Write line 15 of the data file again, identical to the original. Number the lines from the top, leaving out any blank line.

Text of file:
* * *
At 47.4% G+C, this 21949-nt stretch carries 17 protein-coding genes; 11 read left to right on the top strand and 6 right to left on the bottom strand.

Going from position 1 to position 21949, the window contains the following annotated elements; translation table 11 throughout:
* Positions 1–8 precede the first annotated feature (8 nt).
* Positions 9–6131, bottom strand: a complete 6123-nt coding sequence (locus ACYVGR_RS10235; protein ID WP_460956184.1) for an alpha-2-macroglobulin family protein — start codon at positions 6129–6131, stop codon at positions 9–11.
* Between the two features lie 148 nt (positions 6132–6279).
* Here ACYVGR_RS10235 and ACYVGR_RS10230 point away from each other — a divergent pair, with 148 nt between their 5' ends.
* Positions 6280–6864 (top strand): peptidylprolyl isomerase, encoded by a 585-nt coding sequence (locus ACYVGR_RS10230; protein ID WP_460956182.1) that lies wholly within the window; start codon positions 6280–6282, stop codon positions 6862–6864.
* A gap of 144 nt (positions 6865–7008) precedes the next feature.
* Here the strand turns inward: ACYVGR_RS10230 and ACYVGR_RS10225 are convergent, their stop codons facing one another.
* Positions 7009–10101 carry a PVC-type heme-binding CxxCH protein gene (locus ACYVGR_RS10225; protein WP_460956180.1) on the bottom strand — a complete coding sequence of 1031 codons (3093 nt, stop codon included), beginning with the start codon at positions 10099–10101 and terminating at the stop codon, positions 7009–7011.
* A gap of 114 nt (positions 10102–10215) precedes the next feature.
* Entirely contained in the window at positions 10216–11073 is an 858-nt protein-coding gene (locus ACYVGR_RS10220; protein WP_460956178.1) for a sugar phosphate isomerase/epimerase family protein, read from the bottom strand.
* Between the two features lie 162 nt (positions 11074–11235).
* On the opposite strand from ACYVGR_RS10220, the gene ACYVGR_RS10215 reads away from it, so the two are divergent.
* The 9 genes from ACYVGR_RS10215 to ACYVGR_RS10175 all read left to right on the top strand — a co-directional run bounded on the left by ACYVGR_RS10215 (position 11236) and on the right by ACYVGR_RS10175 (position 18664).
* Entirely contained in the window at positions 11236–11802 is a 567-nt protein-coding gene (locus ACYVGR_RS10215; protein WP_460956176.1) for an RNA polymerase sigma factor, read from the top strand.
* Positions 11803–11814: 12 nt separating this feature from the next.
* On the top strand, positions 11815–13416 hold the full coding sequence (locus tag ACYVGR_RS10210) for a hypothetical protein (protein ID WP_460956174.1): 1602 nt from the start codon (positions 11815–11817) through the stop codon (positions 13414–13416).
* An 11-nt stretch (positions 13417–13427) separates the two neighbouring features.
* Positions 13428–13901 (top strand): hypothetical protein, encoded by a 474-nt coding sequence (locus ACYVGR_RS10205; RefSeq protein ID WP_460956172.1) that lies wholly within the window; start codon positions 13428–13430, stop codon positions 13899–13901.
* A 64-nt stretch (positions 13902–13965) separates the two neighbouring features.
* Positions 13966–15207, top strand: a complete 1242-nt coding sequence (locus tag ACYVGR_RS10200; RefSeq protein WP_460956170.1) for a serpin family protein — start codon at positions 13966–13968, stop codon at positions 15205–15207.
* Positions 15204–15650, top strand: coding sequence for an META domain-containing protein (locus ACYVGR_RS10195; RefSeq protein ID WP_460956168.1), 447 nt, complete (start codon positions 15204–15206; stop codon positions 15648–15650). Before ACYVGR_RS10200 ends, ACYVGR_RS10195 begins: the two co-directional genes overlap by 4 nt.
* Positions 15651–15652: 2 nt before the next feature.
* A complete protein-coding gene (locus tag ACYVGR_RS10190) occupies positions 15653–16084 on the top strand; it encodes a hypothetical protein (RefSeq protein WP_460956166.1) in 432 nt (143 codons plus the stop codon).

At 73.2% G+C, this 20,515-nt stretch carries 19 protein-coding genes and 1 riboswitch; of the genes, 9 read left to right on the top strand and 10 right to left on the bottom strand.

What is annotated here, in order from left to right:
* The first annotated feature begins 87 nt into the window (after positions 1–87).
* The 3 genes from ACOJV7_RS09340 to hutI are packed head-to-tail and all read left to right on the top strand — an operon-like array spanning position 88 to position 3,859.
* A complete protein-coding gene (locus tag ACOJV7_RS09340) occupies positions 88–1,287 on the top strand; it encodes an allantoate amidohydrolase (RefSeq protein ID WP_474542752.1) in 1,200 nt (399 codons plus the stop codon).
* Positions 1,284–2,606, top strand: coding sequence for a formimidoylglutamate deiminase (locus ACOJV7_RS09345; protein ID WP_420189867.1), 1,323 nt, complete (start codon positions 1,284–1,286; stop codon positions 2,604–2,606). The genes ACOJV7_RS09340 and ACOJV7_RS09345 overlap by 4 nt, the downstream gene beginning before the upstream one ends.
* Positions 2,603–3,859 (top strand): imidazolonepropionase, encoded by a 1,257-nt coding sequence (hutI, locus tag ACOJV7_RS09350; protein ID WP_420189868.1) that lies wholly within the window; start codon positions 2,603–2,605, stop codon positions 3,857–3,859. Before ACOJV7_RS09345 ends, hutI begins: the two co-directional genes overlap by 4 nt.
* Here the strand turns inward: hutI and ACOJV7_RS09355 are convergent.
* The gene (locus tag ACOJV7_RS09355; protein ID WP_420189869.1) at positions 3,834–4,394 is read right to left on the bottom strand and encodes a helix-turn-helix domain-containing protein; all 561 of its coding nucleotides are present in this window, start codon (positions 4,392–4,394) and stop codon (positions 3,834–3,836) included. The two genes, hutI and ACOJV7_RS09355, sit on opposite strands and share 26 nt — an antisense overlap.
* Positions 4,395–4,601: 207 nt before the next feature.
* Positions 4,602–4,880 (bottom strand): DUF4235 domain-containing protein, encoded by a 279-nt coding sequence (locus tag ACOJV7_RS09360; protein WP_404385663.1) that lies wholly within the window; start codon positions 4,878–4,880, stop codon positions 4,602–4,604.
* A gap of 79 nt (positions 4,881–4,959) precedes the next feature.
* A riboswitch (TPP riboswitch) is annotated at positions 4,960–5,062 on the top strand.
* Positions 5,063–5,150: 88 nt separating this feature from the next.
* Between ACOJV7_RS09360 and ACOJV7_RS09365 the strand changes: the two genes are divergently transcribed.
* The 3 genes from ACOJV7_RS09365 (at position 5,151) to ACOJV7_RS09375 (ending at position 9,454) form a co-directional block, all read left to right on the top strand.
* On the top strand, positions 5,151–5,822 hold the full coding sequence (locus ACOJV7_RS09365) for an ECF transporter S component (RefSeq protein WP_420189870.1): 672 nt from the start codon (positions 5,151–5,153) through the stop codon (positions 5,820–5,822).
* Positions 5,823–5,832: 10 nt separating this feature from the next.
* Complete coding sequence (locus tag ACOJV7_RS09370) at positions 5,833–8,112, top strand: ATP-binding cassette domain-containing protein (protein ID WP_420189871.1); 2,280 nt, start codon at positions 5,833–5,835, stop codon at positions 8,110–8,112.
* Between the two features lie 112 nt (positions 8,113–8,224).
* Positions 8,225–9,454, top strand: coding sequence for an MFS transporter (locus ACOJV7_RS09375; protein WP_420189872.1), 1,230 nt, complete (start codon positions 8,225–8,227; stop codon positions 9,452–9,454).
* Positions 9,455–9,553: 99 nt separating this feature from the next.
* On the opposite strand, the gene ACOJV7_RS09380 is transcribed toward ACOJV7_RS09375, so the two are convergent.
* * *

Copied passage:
* The 9 genes from ACYVGR_RS10215 to ACYVGR_RS10175 all read left to right on the top strand — a co-directional run bounded on the left by ACYVGR_RS10215 (position 11236) and on the right by ACYVGR_RS10175 (position 18664).